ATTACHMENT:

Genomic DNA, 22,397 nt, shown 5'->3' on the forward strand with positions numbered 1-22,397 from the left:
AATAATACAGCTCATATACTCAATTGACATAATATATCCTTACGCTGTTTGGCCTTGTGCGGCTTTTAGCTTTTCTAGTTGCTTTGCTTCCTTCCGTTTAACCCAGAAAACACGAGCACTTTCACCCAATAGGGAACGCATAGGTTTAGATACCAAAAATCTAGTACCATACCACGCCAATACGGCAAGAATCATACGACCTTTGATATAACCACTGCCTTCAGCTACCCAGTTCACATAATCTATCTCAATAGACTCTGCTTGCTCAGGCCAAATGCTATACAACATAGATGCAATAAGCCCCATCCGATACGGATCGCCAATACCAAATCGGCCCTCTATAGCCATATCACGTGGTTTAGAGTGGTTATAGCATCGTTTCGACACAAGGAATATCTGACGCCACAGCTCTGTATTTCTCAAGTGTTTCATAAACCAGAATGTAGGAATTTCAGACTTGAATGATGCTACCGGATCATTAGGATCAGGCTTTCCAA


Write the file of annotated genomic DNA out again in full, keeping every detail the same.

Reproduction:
Genomic DNA, 22,397 nt, shown 5'->3' on the forward strand with positions numbered 1-22,397 from the left:
AATAATACAGCTCATATACTCAATTGACATAATATATCCTTACGCTGTTTGGCCTTGTGCGGCTTTTAGCTTTTCTAGTTGCTTTGCTTCCTTCCGTTTAACCCAGAAAACACGAGCACTTTCACCCAATAGGGAACGCATAGGTTTAGATACCAAAAATCTAGTACCATACCACGCCAATACGGCAAGAATCATACGACCTTTGATATAACCACTGCCTTCAGCTACCCAGTTCACATAATCTATCTCAATAGACTCTGCTTGCTCAGGCCAAATGCTATACAACATAGATGCAATAAGCCCCATCCGATACGGATCGCCAATACCAAATCGGCCCTCTATAGCCATATCACGTGGTTTAGAGTGGTTATAGCATCGTTTCGACACAAGGAATATCTGACGCCACAGCTCTGTATTTCTCAAGTGTTTCATAAACCAGAATGTAGGAATTTCAGACTTGAATGATGCTACCGGATCATTAGGATCAGGCTTTCCAA